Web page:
This Weekly Research Seminar will commence at 11:30am in room 005, 48/49 Old Elvet, Durham. Refreshments will be available from 11:00am with the talk commencing at 11:30am.
Dr Gerald Moore – The Pharmacology of Addiction
A photo from a December 2014 issue of The New Scientist shows an adolescent undergoing treatment at an Internet Addiction Treatment Centre in Beijing, where his diagnosed excess of time spent online is dealt with in much the same way as heroin dependency. The treatments may vary by culture, but the image reflects growing acceptance that we risk pathological attachment to the tools of consumerism.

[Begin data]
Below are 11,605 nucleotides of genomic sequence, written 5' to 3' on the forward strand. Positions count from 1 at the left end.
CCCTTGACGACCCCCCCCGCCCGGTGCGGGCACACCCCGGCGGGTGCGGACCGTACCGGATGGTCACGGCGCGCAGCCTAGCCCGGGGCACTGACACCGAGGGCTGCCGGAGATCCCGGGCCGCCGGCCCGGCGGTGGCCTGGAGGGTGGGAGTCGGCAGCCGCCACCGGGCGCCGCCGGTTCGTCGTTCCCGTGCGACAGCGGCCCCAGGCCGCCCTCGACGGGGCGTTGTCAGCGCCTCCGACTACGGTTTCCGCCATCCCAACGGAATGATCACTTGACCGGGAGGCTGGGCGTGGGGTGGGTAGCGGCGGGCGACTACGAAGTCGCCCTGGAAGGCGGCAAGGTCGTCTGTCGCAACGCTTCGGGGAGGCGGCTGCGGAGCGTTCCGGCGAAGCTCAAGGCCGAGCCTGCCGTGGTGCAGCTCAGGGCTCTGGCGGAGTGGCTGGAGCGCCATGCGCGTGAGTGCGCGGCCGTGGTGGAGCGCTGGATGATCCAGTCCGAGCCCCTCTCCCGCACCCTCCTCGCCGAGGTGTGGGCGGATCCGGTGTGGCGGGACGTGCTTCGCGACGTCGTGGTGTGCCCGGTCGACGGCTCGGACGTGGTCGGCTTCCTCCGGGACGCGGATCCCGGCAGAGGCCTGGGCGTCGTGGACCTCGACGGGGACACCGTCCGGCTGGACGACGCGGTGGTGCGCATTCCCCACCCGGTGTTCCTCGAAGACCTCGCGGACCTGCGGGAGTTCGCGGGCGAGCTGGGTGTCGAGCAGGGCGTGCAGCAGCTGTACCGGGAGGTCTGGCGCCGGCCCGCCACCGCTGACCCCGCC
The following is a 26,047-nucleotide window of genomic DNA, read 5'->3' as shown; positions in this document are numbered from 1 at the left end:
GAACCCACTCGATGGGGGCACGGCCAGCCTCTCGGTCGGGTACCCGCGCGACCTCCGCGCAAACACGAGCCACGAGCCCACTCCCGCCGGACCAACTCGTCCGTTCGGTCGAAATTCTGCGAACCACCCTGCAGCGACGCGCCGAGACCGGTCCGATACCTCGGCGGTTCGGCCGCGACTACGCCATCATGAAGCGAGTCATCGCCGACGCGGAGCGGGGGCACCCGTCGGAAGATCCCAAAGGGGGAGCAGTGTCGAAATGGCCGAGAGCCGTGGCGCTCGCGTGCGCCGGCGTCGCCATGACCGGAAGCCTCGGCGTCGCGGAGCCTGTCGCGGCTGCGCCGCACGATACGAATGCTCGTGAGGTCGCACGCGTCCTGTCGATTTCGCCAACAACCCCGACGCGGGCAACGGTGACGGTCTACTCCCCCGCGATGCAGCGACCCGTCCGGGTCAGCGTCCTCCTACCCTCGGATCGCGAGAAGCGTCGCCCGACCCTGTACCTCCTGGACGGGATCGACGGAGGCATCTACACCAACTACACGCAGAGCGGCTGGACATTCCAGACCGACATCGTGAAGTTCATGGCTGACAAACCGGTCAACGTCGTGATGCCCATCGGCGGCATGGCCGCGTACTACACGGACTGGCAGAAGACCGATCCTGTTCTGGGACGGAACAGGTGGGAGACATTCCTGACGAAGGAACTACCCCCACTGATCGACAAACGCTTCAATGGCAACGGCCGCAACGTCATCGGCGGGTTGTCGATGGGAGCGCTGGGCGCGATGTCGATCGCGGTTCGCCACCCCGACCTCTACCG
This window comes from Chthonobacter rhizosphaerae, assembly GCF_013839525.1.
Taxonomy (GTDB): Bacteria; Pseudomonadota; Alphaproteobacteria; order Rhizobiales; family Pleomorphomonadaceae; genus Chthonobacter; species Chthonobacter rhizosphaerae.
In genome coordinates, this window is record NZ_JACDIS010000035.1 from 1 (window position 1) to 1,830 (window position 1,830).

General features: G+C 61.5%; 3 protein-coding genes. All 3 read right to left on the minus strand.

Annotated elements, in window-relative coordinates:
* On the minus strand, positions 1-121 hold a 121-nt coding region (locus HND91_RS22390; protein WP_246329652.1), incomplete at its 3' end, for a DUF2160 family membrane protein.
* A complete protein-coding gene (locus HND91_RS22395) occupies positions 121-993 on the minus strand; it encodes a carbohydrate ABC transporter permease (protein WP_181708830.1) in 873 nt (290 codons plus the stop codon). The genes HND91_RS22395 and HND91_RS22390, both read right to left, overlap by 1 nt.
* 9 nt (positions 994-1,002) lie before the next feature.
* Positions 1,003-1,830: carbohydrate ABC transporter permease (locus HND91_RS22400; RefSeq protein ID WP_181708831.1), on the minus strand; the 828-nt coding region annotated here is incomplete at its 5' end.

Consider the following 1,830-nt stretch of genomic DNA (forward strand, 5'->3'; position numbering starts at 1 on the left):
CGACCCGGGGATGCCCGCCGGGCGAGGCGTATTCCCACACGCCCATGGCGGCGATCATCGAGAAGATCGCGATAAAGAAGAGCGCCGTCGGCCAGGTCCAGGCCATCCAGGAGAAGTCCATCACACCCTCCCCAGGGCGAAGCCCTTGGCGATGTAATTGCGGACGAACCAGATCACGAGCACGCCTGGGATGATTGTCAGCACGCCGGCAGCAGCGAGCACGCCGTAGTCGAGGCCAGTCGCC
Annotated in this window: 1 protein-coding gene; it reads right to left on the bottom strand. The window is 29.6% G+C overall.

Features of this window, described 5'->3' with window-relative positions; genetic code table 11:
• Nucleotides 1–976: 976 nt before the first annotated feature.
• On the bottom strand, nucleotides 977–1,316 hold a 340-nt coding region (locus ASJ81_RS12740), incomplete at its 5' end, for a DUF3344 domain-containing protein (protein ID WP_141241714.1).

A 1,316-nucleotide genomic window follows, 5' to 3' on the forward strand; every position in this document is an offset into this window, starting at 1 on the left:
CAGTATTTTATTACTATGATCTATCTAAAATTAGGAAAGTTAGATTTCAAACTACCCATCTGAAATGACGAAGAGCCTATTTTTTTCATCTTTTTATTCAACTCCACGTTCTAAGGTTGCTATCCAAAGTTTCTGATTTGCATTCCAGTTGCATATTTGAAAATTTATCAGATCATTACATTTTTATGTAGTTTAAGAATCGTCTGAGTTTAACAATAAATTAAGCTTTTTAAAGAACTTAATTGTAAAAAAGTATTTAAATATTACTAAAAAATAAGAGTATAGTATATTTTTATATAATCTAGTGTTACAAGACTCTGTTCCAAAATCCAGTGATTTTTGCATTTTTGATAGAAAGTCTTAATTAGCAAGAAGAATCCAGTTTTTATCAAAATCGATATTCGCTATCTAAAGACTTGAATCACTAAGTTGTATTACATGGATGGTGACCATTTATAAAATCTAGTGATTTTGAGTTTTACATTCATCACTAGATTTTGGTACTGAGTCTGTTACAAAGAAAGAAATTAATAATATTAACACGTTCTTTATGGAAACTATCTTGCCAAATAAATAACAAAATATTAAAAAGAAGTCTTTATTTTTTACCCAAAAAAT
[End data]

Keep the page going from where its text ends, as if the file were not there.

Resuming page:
One of the principal exponents of this line of thought is Bernard Stiegler, a French philosopher of technology preoccupied with the ways in which the biological organism is ‘reinvented’ through the technical objects that make up culture. Arguing that the neurocircuitry of the brain is organised by the tools that condition the physiological body, Stiegler has also been a vociferous critic of our exploitation by consumer technologies that, by seizing hold of our attention and mining the dopamine system, leave us affectively exhausted. His position finds substantial corroboration in an emerging neuroscientific critique of the dominant ‘disease model’ of addiction treatment, which draws on research into brain plasticity and the relation of addiction to social exclusion to reject the identification of dependence with genetic susceptibility and the specific properties of a highly politicized range of narcotics. Stiegler’s account of the construction of desire through technics shares with this new approaches not just a diagnosis, but also a vision for therapy based on creating alternatives to the ‘proletarianizing’, or ‘dislocated’ environments in which addiction takes hold. Underwriting Stiegler’s position is Plato’s theory and logic of the pharmakon, ‘the cure that is also the poison’, first outlined in the Phaedrus. Pharmacology, in this sense, is not a matter of the pharmaceutical and rehab industries, whose mass-production of consumable, commodified treatments risks counterproductively facilitating the indiscriminate disavowal of our underlying symptoms, while simultaneously locking us into ever more restrictive patterns of use. It refers, rather, to the idea that the issues arising from the prevailing technological culture can be mitigated and overturned through the reorganisation of the tools and techniques of entrapment to create ways out of an impasse.